Wireless providers anticipate rush when deadline kicks in

Last updated on May 13th, 2019 at 02:27 pm

Wireless providers anticipate rush when deadline kicks in

By Elizabeth Geldermann, of SBT

The major cellular phone service providers in the nation will be watching with great apprehension when the Nov. 24 deadline for wireless number portability kicks in.
The top four cellular carriers in Wisconsin, by order of market share, are U.S. Cellular, Cingular Wireless, Sprint PCS Wireless and Verizon Wireless, according to industry sources.
Although the top carriers have spent money and time to implement their wireless local number portability (WLNP) systems, U.S. Cellular, Cingular and Verizon say they are waiting to see what happens and hope Nov. 24 runs without a glitch. Representatives of Sprint did not respond to requests for information for this report.
All of the major carriers contacted are confident WLNP will not hurt their businesses, but will aid in attracting new customers.
However, U.S. Cellular president and chief executive officer John Rooney says the Federal Communications Commission (FCC) failed to set specific regulations for its portability mandate, causing uncertainty among the carriers.
"The whole process of portability has been badly mismanaged by the FCC," Rooney said. "I would like to see a better set of rules, a better playing field. This is a very complex process, and we don’t have a single standard."
Rooney said the FCC "suggested" a 2.5-hour time for the carriers to port a customer’s cell phone number. However, that suggestion is not a standard and may not be fulfilled by every carrier, he said.
"If there was a standard, we would be competing on the important thing, which is the level of service to customers, especially small-business customers," said Rooney.
Rooney said U.S. Cellular has spent 18 months preparing and making sure its system is ready.
Verizon Wireless originally opposed the FCC portability mandate and took the issue to court, according to Carolyn Schamberger, spokeswoman for the company’s Midwest region.
"The FCC said WLNP would help competition, and we think the wireless industry is one of the most competitive industries out there," said Schamberger. "But in July, when the court ruled that the regulation was going to pass, we stepped away and realized it would happen and our customers want it to happen. Instead of fighting, we are going to be ready come Nov. 24."
As the portability deadline approaches, the major wireless providers have been investing in their networks to prepare for an even more competitive marketplace.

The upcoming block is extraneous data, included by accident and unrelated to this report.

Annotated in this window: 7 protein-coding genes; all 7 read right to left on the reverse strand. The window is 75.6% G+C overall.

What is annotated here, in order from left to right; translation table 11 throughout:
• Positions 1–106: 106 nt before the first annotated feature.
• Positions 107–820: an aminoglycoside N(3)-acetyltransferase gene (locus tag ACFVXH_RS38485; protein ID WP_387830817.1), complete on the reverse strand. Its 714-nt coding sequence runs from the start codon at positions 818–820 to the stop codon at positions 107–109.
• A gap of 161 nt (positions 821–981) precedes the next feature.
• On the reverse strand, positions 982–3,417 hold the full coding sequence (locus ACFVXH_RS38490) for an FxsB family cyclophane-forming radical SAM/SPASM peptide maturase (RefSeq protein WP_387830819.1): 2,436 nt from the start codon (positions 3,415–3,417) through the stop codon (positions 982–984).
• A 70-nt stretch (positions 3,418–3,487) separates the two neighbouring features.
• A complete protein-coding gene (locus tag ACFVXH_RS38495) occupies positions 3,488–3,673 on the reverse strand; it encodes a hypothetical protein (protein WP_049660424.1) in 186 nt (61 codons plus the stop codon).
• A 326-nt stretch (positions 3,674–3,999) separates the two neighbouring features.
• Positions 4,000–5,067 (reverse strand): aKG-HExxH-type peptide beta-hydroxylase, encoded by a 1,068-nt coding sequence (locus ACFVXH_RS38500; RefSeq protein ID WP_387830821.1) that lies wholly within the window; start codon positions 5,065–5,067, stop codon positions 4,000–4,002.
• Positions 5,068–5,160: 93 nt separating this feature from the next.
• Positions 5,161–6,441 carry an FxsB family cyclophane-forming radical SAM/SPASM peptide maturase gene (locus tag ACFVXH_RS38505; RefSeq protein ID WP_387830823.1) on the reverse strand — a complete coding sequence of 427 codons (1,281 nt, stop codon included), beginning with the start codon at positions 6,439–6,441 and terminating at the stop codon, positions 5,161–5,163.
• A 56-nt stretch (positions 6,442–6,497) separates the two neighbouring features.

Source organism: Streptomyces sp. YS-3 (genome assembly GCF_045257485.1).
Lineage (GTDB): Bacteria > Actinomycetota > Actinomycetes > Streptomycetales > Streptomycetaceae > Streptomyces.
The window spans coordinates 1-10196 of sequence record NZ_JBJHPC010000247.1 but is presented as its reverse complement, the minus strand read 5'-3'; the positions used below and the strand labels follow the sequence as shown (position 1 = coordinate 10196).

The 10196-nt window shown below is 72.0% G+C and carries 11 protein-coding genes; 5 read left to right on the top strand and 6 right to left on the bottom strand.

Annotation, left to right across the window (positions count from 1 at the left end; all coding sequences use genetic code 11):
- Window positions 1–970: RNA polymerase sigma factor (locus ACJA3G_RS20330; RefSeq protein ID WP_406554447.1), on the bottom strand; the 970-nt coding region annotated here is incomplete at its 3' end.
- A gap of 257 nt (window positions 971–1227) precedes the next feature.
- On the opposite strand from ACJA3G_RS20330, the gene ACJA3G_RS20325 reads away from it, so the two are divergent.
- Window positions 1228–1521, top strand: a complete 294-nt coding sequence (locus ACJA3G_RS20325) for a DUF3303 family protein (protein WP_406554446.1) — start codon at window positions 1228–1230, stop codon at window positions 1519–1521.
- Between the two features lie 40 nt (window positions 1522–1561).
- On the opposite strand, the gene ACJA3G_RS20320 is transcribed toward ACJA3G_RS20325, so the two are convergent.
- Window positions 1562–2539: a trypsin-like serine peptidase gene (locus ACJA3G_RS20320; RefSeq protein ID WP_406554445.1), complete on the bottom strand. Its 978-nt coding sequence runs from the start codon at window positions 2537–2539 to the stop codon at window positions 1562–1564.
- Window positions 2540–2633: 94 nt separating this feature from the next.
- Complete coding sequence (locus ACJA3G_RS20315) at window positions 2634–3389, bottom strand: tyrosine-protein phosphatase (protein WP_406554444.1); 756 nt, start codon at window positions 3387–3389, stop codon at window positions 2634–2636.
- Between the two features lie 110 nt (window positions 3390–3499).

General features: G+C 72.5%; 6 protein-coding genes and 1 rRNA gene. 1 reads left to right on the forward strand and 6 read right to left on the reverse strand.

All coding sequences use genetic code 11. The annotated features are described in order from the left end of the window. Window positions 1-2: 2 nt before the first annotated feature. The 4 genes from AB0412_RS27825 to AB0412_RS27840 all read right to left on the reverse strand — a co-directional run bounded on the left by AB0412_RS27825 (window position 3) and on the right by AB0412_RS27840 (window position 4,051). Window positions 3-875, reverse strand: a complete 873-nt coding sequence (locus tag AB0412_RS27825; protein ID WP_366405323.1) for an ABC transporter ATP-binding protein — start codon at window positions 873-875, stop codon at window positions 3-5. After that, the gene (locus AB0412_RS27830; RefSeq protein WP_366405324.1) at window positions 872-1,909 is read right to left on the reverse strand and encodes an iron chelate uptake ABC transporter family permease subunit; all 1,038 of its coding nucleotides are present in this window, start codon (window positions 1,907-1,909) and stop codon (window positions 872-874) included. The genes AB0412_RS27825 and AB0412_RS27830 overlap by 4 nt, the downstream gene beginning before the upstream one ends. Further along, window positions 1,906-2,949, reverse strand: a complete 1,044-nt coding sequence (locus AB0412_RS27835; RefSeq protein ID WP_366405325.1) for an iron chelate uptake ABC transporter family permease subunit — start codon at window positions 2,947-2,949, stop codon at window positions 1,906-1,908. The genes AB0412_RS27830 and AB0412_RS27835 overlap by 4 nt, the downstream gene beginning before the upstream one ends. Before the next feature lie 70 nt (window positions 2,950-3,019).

According to Schamberger, Verizon has since spent $60 million to implement its porting system nationwide, including a new state-of-the-art call center in Tennessee that will specifically handle WLNP issues.
Verizon continues to focus on network quality improvement nationwide by investing $4 billion in network improvements. In Wisconsin alone, Verizon has spent $32.5 million for system improvements. Schamberger said.
U.S. Cellular, AT&T Wireless, Cingular Wireless and Nextel Communications also have been spending up to $100 million in their systems to improve their quality of service.
Cingular is dealing with the potential misunderstandings between carriers and customers by posting a checklist on its Web site, www.cingular.com (see accompanying list), according to company spokeswoman Sylvia Manrique.
"We are trying to educate customers to make sure they know exactly what is going on, where and when, and what they should expect," Manrique said.
Ready or not, WLNP is coming Nov. 24, and at this point, all analysts, customers and carriers can do is sit back and see what happens.
"WLNP allows the issue to turn back to quality," said Susie Falk, a spokeswoman for Verizon in Milwaukee. "People are going to have a type of network where calls are not going to be dropped, and they know they can pick up the phone and receive a good connection."
"U.S. Cellular has and continues to be a supporter of WLNP, and we think it is a great thing," Rooney said. "We have spent years cultivating relationships with our customers and look forward to more coming to us."
The first year of wireless number portability will cast a cumulative cost of about $1 billion on the industry, according to Travis Larson, spokesman for the Cellular Telecommunications and Internet Association (CTIA) in Washington, D.C.
According to Tom Lenard of the Progress and Freedom Foundation (PFF) in Washington, D.C., the estimated cost for the first five years of WLNP, industry-wide, is $12.4 billion.
Those expenses will go toward building databases and configuring software to record numbers switched among the carriers; building support for the systems, software and hardware databases; creating communication channels; and training customer contacts in retail and customer service.
Lenard and Larson said the implementation costs have been recovered by the carriers through the regulatory programs fee on wireless customer bills.
The costs translate to about $1.60 per customer per month.
Verizon has publicly stated it will not charge customers a monthly recovery fee, Schamberger said.
From a competitive standpoint, wireless providers are hopeful their respective systems will position their companies to gain, rather than lose, customers.
"We think WLNP is a big change for the industry. However, it does not change the fundamentals," said Rochelle Cohen, spokeswoman for AT&T Wireless. "Consumers will base decisions on the same facts as before: coverage or quality of network, devices available, value and trusted brands."

Nov. 14, 2003 Small Business Times, Milwaukee

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